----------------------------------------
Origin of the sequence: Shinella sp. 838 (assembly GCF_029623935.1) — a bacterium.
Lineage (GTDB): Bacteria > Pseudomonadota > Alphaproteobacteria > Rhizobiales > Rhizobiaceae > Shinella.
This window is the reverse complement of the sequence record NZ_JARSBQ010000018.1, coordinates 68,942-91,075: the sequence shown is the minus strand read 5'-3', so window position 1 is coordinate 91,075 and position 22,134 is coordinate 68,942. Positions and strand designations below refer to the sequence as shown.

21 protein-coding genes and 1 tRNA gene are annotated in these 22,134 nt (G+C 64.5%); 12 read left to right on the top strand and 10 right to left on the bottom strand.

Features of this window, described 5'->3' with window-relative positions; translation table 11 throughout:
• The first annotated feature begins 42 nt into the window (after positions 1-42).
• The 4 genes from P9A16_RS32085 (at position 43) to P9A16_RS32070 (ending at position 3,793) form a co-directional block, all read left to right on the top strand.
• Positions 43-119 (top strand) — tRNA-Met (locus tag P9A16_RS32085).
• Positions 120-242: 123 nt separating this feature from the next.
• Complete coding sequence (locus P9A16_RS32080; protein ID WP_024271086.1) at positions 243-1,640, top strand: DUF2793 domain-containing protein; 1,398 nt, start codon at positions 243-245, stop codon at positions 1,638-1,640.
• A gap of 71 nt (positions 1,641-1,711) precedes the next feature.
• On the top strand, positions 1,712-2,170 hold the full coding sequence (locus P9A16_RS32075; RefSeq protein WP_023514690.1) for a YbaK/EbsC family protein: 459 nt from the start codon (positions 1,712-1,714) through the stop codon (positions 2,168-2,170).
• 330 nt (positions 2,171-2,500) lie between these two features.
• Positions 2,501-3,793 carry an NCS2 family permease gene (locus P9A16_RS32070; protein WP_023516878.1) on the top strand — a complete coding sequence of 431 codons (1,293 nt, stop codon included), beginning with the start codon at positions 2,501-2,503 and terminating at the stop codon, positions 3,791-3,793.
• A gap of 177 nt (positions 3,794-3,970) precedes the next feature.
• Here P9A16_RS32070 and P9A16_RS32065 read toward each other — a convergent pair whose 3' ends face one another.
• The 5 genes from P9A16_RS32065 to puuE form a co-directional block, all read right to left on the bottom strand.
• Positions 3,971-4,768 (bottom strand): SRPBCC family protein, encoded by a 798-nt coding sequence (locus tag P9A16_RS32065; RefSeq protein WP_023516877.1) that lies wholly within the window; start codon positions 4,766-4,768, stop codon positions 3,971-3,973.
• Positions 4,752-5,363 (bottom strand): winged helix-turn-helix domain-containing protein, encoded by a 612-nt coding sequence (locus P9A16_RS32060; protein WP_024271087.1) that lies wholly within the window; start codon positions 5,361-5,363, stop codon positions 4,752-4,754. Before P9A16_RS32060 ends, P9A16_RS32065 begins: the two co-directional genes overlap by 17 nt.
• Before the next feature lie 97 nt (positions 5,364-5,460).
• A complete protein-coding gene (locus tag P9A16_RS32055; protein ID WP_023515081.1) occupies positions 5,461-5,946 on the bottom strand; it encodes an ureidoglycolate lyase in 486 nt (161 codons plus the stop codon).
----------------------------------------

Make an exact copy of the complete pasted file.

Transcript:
Origin of the sequence: Shinella sp. 838 (assembly GCF_029623935.1) — a bacterium.
Lineage (GTDB): Bacteria > Pseudomonadota > Alphaproteobacteria > Rhizobiales > Rhizobiaceae > Shinella.
This window is the reverse complement of the sequence record NZ_JARSBQ010000018.1, coordinates 68,942-91,075: the sequence shown is the minus strand read 5'-3', so window position 1 is coordinate 91,075 and position 22,134 is coordinate 68,942. Positions and strand designations below refer to the sequence as shown.

21 protein-coding genes and 1 tRNA gene are annotated in these 22,134 nt (G+C 64.5%); 12 read left to right on the top strand and 10 right to left on the bottom strand.

Features of this window, described 5'->3' with window-relative positions; translation table 11 throughout:
• The first annotated feature begins 42 nt into the window (after positions 1-42).
• The 4 genes from P9A16_RS32085 (at position 43) to P9A16_RS32070 (ending at position 3,793) form a co-directional block, all read left to right on the top strand.
• Positions 43-119 (top strand) — tRNA-Met (locus tag P9A16_RS32085).
• Positions 120-242: 123 nt separating this feature from the next.
• Complete coding sequence (locus P9A16_RS32080; protein ID WP_024271086.1) at positions 243-1,640, top strand: DUF2793 domain-containing protein; 1,398 nt, start codon at positions 243-245, stop codon at positions 1,638-1,640.
• A gap of 71 nt (positions 1,641-1,711) precedes the next feature.
• On the top strand, positions 1,712-2,170 hold the full coding sequence (locus P9A16_RS32075; RefSeq protein WP_023514690.1) for a YbaK/EbsC family protein: 459 nt from the start codon (positions 1,712-1,714) through the stop codon (positions 2,168-2,170).
• 330 nt (positions 2,171-2,500) lie between these two features.
• Positions 2,501-3,793 carry an NCS2 family permease gene (locus P9A16_RS32070; protein WP_023516878.1) on the top strand — a complete coding sequence of 431 codons (1,293 nt, stop codon included), beginning with the start codon at positions 2,501-2,503 and terminating at the stop codon, positions 3,791-3,793.
• A gap of 177 nt (positions 3,794-3,970) precedes the next feature.
• Here P9A16_RS32070 and P9A16_RS32065 read toward each other — a convergent pair whose 3' ends face one another.
• The 5 genes from P9A16_RS32065 to puuE form a co-directional block, all read right to left on the bottom strand.
• Positions 3,971-4,768 (bottom strand): SRPBCC family protein, encoded by a 798-nt coding sequence (locus tag P9A16_RS32065; RefSeq protein WP_023516877.1) that lies wholly within the window; start codon positions 4,766-4,768, stop codon positions 3,971-3,973.
• Positions 4,752-5,363 (bottom strand): winged helix-turn-helix domain-containing protein, encoded by a 612-nt coding sequence (locus P9A16_RS32060; protein WP_024271087.1) that lies wholly within the window; start codon positions 5,361-5,363, stop codon positions 4,752-4,754. Before P9A16_RS32060 ends, P9A16_RS32065 begins: the two co-directional genes overlap by 17 nt.
• Before the next feature lie 97 nt (positions 5,364-5,460).
• A complete protein-coding gene (locus tag P9A16_RS32055; protein ID WP_023515081.1) occupies positions 5,461-5,946 on the bottom strand; it encodes an ureidoglycolate lyase in 486 nt (161 codons plus the stop codon).